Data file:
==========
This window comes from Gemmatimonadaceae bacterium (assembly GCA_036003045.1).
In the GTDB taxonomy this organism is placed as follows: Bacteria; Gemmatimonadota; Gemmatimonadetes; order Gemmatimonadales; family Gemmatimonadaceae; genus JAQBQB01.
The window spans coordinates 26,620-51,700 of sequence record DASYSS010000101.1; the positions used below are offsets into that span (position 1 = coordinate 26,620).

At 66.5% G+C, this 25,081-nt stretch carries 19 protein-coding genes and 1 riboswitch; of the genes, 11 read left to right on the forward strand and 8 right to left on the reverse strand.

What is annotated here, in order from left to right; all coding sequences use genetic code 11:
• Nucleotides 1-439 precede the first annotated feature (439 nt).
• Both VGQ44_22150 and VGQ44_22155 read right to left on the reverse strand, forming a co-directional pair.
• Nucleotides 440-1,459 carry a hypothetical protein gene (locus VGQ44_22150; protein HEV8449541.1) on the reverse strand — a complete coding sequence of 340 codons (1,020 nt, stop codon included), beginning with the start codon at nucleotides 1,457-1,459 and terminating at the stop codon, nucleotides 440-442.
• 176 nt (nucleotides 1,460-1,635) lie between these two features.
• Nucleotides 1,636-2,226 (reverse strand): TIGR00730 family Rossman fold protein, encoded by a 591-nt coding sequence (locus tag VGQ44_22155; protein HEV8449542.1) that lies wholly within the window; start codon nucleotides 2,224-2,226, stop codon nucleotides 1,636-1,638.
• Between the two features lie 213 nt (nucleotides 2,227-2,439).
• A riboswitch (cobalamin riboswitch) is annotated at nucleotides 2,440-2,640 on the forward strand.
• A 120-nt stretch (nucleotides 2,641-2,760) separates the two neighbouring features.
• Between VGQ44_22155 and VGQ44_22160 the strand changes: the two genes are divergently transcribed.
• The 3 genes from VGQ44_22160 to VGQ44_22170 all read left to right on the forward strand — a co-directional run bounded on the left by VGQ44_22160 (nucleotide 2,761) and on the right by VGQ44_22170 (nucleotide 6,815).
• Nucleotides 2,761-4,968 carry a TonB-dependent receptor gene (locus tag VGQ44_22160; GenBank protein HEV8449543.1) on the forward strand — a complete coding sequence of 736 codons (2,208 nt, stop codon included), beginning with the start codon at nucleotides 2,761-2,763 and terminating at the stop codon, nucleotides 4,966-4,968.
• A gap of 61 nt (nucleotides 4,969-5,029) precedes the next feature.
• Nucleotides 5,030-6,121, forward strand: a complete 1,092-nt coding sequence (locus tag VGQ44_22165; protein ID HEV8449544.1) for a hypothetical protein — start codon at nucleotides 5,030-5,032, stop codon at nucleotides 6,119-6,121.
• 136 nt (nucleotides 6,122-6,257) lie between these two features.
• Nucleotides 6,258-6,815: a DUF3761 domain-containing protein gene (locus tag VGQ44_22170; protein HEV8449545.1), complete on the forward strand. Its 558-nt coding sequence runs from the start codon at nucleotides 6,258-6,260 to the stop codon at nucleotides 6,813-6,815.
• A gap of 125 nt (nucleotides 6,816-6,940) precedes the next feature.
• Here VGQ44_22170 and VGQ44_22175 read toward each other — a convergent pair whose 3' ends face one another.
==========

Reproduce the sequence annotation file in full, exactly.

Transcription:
This window comes from Gemmatimonadaceae bacterium (assembly GCA_036003045.1).
In the GTDB taxonomy this organism is placed as follows: Bacteria; Gemmatimonadota; Gemmatimonadetes; order Gemmatimonadales; family Gemmatimonadaceae; genus JAQBQB01.
The window spans coordinates 26,620-51,700 of sequence record DASYSS010000101.1; the positions used below are offsets into that span (position 1 = coordinate 26,620).

At 66.5% G+C, this 25,081-nt stretch carries 19 protein-coding genes and 1 riboswitch; of the genes, 11 read left to right on the forward strand and 8 right to left on the reverse strand.

What is annotated here, in order from left to right; all coding sequences use genetic code 11:
• Nucleotides 1-439 precede the first annotated feature (439 nt).
• Both VGQ44_22150 and VGQ44_22155 read right to left on the reverse strand, forming a co-directional pair.
• Nucleotides 440-1,459 carry a hypothetical protein gene (locus VGQ44_22150; protein HEV8449541.1) on the reverse strand — a complete coding sequence of 340 codons (1,020 nt, stop codon included), beginning with the start codon at nucleotides 1,457-1,459 and terminating at the stop codon, nucleotides 440-442.
• 176 nt (nucleotides 1,460-1,635) lie between these two features.
• Nucleotides 1,636-2,226 (reverse strand): TIGR00730 family Rossman fold protein, encoded by a 591-nt coding sequence (locus tag VGQ44_22155; protein HEV8449542.1) that lies wholly within the window; start codon nucleotides 2,224-2,226, stop codon nucleotides 1,636-1,638.
• Between the two features lie 213 nt (nucleotides 2,227-2,439).
• A riboswitch (cobalamin riboswitch) is annotated at nucleotides 2,440-2,640 on the forward strand.
• A 120-nt stretch (nucleotides 2,641-2,760) separates the two neighbouring features.
• Between VGQ44_22155 and VGQ44_22160 the strand changes: the two genes are divergently transcribed.
• The 3 genes from VGQ44_22160 to VGQ44_22170 all read left to right on the forward strand — a co-directional run bounded on the left by VGQ44_22160 (nucleotide 2,761) and on the right by VGQ44_22170 (nucleotide 6,815).
• Nucleotides 2,761-4,968 carry a TonB-dependent receptor gene (locus tag VGQ44_22160; GenBank protein HEV8449543.1) on the forward strand — a complete coding sequence of 736 codons (2,208 nt, stop codon included), beginning with the start codon at nucleotides 2,761-2,763 and terminating at the stop codon, nucleotides 4,966-4,968.
• A gap of 61 nt (nucleotides 4,969-5,029) precedes the next feature.
• Nucleotides 5,030-6,121, forward strand: a complete 1,092-nt coding sequence (locus tag VGQ44_22165; protein ID HEV8449544.1) for a hypothetical protein — start codon at nucleotides 5,030-5,032, stop codon at nucleotides 6,119-6,121.
• 136 nt (nucleotides 6,122-6,257) lie between these two features.
• Nucleotides 6,258-6,815: a DUF3761 domain-containing protein gene (locus tag VGQ44_22170; protein HEV8449545.1), complete on the forward strand. Its 558-nt coding sequence runs from the start codon at nucleotides 6,258-6,260 to the stop codon at nucleotides 6,813-6,815.
• A gap of 125 nt (nucleotides 6,816-6,940) precedes the next feature.
• Here VGQ44_22170 and VGQ44_22175 read toward each other — a convergent pair whose 3' ends face one another.